The entire federal budget in 2008 (which was the highest ever) was 3.1 trillion dollars, which is less than a third of the national debt. Even if the federal budget doubled, and the extra money used to pay off the national debt, it would still take three whole years to pay off the debt. (And this scenario, of course, could never happen). If the budget was increased by one trillion dollars every year, (which is also nigh impossible), it would still take a decade to pay off.

So even with incredibly drastic debt reduction measures, the national debt would be nearly impossible to pay. But Washington (both Democrats and Republicans) isn’t even considering less extreme measures to cut the national debt. The federal budget and debt has skyrocketed in the past quarter century—the national debt is ten times larger than it was in 1980. During George W. Bush’s term, the debt has doubled. The national debt is a crushing problem—and one that our leaders are simply making worse.

Even if there was some easy way to pay off the federal debt, the United States faces an estimated $57.3 trillion dollars in federal liabilities to cover the lifetime benefits of everyone eligible for Medicare, Social Security and other government programs. Fifty-seven trillion. And that is in addition to regular government expenditures, such as the military, welfare, and interest on the national debt. America’s fiscal situation is frightening, and there is no easy answer.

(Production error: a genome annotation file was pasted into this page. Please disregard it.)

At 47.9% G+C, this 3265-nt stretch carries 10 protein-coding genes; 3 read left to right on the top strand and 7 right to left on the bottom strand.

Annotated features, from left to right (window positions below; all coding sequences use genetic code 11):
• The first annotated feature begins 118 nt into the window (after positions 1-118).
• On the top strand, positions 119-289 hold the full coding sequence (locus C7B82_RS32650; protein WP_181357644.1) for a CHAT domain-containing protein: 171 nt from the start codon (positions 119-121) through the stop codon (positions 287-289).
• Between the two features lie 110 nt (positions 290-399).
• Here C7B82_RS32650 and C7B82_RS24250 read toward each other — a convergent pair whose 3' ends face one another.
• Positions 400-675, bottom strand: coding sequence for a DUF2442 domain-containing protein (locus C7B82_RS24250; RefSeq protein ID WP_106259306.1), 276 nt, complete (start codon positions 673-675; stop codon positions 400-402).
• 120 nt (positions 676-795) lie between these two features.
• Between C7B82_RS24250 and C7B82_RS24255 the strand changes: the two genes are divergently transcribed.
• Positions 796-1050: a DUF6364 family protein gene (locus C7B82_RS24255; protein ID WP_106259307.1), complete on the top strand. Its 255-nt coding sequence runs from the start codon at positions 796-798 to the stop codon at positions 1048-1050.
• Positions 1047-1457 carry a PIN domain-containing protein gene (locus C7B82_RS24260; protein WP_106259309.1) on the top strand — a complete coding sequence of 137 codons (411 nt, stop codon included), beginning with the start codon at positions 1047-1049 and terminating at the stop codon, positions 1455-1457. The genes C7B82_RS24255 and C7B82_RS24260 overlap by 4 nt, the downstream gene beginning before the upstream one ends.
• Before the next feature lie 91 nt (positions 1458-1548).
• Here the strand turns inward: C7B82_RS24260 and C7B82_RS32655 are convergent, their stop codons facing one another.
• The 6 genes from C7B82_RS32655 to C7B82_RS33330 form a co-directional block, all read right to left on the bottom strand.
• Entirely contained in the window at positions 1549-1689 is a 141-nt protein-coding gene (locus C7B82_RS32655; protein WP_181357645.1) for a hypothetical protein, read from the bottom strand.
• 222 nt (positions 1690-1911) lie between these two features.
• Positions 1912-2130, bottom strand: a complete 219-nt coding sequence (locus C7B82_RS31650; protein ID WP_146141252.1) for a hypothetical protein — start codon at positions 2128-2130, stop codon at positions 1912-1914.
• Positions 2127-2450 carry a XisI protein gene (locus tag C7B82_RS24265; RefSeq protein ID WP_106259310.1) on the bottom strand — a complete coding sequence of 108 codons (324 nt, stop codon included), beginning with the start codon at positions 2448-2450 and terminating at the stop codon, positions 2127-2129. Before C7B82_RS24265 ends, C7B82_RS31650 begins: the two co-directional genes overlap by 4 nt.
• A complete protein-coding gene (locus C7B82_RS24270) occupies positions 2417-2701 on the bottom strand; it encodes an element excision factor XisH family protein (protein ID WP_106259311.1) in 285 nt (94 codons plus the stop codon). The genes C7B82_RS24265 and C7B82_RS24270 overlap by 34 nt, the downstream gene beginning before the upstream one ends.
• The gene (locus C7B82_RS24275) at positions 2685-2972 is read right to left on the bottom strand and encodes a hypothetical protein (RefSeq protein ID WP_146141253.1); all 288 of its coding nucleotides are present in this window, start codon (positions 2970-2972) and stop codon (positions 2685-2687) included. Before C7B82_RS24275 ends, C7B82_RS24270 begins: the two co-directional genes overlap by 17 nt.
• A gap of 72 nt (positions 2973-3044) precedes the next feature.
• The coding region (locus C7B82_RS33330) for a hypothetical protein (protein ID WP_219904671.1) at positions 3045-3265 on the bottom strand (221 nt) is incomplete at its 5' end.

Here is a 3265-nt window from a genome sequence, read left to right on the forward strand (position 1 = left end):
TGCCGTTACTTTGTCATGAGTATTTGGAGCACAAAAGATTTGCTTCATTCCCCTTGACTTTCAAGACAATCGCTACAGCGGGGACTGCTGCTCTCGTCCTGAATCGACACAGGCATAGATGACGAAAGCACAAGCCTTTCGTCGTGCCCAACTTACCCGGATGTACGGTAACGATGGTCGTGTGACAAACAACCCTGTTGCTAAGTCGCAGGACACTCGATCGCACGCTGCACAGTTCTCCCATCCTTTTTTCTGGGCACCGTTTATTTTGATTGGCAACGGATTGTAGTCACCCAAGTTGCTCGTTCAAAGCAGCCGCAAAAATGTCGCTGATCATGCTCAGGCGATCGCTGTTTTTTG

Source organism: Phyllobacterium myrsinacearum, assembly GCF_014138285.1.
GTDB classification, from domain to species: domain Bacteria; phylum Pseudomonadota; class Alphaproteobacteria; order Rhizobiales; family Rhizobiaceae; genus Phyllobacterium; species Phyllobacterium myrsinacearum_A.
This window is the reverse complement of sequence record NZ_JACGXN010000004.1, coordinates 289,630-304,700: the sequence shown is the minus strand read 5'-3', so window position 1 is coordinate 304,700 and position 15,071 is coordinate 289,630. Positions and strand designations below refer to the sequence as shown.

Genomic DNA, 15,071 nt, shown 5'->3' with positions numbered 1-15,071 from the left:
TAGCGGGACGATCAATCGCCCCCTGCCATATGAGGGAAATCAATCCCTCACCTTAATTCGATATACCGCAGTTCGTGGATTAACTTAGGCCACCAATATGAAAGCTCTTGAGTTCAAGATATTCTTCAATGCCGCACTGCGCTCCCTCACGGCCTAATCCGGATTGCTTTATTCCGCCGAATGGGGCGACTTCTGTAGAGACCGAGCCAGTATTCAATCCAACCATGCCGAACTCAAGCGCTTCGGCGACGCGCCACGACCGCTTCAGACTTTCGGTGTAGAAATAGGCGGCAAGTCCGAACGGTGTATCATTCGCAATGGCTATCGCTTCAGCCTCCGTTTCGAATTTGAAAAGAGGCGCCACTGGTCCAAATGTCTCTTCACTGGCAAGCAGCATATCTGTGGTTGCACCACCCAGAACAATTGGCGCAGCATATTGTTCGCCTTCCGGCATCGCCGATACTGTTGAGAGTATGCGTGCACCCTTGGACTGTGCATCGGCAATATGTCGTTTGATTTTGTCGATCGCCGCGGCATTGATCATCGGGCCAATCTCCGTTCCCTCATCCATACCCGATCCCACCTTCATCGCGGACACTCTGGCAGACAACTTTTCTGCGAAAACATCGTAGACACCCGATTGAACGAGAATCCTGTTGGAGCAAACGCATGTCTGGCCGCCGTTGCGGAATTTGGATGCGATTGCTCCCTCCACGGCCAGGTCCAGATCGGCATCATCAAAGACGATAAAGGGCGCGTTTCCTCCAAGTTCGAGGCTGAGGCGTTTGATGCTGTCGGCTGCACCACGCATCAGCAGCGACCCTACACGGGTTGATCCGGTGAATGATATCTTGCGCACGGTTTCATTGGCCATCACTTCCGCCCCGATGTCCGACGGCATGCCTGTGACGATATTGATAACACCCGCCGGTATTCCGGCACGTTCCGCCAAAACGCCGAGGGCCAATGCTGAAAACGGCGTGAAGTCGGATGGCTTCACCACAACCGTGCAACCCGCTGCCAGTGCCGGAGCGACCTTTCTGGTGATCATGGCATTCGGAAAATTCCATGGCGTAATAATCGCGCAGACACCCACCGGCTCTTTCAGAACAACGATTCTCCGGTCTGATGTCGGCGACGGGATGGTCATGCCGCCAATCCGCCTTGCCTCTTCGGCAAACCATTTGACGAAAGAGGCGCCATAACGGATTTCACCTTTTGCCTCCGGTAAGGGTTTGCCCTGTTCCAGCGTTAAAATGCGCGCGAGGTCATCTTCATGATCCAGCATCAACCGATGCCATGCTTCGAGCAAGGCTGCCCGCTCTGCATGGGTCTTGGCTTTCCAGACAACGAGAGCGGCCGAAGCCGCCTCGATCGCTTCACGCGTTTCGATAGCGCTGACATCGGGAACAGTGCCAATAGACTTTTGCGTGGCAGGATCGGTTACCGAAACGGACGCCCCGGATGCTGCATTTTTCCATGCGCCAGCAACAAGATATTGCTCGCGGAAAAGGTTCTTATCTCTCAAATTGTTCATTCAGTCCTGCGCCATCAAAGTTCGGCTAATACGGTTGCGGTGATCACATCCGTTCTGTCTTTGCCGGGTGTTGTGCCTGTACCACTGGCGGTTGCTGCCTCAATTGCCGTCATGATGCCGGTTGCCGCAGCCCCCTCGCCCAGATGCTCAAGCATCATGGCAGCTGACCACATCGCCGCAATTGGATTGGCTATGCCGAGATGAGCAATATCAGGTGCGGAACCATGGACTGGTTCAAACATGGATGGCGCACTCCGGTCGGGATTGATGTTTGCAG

Sadly, neither presidential candidate will do much to solve the national debt problem. Barack Obama, of course, is basically a quasi-socialist, tax-and-spend liberal. Under his watch, the national debt would continue to skyrocket. (Although, on the other hand, Bill Clinton lowered the national debt, which neither Reagan nor either of the Bushes could do).

John McCain would be better—but really, not by much. He would probably keep the national debt in control (at least if he keeps his promise to control spending), but he wouldn’t do much to pay it off, or address the crushing weight of future federal liabilities. McCain would be on this issue than Bush, definitely better than Obama—but not nearly good enough.